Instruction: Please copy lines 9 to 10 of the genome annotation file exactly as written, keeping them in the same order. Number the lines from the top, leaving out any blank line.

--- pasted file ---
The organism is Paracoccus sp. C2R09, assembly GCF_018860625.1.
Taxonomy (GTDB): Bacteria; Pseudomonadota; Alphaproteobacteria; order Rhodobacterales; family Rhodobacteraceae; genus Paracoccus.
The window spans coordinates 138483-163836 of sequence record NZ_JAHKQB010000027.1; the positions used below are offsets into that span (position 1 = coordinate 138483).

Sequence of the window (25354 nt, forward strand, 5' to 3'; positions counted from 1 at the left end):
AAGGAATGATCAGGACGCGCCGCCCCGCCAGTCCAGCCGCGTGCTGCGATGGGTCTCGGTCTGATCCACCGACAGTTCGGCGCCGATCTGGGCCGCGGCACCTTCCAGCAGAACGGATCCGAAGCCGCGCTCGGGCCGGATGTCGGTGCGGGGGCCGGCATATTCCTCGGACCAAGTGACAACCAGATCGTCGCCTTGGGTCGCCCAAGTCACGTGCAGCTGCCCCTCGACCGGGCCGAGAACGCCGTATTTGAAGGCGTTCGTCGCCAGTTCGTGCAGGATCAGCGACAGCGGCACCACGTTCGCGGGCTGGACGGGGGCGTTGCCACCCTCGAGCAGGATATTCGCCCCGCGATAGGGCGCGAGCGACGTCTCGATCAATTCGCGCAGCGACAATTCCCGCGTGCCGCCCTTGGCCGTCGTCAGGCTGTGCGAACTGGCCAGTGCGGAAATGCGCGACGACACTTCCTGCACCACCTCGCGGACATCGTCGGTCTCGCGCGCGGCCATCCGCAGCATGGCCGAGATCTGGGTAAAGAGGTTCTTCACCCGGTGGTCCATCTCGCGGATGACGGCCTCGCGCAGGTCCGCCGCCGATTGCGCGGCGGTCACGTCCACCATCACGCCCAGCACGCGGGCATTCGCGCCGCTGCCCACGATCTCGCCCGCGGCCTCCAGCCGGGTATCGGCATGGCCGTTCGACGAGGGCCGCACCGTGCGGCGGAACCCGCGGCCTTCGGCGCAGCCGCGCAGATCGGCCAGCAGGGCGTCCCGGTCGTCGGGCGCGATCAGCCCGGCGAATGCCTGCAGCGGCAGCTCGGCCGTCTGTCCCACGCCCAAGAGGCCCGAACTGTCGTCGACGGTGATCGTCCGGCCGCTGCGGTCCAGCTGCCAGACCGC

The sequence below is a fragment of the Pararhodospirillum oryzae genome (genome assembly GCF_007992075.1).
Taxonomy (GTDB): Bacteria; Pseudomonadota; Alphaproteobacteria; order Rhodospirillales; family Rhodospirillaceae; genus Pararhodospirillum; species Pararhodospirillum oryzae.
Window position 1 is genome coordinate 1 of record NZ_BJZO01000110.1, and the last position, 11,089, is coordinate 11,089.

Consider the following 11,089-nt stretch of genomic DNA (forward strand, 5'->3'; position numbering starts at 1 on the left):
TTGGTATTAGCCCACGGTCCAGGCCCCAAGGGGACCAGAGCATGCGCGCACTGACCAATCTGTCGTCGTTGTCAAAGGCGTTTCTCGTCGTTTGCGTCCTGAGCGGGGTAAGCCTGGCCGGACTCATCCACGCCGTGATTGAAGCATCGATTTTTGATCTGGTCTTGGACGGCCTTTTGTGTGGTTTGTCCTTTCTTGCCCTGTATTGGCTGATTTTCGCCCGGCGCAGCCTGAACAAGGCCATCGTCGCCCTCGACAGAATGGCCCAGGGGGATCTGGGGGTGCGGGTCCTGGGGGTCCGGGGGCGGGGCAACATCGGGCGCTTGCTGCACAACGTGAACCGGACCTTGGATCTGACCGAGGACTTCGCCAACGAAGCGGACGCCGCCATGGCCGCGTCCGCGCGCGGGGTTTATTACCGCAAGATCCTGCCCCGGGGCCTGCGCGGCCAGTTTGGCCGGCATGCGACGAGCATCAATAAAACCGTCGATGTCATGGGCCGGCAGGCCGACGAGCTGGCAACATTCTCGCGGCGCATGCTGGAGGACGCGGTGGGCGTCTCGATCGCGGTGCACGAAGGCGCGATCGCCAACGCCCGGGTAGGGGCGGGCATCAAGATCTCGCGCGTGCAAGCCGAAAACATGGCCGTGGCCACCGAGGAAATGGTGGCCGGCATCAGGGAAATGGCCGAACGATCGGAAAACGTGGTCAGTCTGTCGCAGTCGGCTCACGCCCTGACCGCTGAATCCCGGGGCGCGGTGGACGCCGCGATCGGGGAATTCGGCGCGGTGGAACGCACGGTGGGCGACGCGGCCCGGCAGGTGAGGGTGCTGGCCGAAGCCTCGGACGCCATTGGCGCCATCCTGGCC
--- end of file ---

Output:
Consider the following 11,089-nt stretch of genomic DNA (forward strand, 5'->3'; position numbering starts at 1 on the left):
TTGGTATTAGCCCACGGTCCAGGCCCCAAGGGGACCAGAGCATGCGCGCACTGACCAATCTGTCGTCGTTGTCAAAGGCGTTTCTCGTCGTTTGCGTCCTGAGCGGGGTAAGCCTGGCCGGACTCATCCACGCCGTGATTGAAGCATCGATTTTTGATCTGGTCTTGGACGGCCTTTTGTGTGGTTTGTCCTTTCTTGCCCTGTATTGGCTGATTTTCGCCCGGCGCAGCCTGAACAAGGCCATCGTCGCCCTCGACAGAATGGCCCAGGGGGATCTGGGGGTGCGGGTCCTGGGGGTCCGGGGGCGGGGCAACATCGGGCGCTTGCTGCACAACGTGAACCGGACCTTGGATCTGACCGAGGACTTCGCCAACGAAGCGGACGCCGCCATGGCCGCGTCCGCGCGCGGGGTTTATTACCGCAAGATCCTGCCCCGGGGCCTGCGCGGCCAGTTTGGCCGGCATGCGACGAGCATCAATAAAACCGTCGATGTCATGGGCCGGCAGGCCGACGAGCTGGCAACATTCTCGCGGCGCATGCTGGAGGACGCGGTGGGCGTCTCGATCGCGGTGCACGAAGGCGCGATCGCCAACGCCCGGGTAGGGGCGGGCATCAAGATCTCGCGCGTGCAAGCCGAAAACATGGCCGTGGCCACCGAGGAAATGGTGGCCGGCATCAGGGAAATGGCCGAACGATCGGAAAACGTGGTCAGTCTGTCGCAGTCGGCTCACGCCCTGACCGCTGAATCCCGGGGCGCGGTGGACGCCGCGATCGGGGAATTCGGCGCGGTGGAACGCACGGTGGGCGACGCGGCCCGGCAGGTGAGGGTGCTGGCCGAAGCCTCGGACGCCATTGGCGCCATCCTGGCC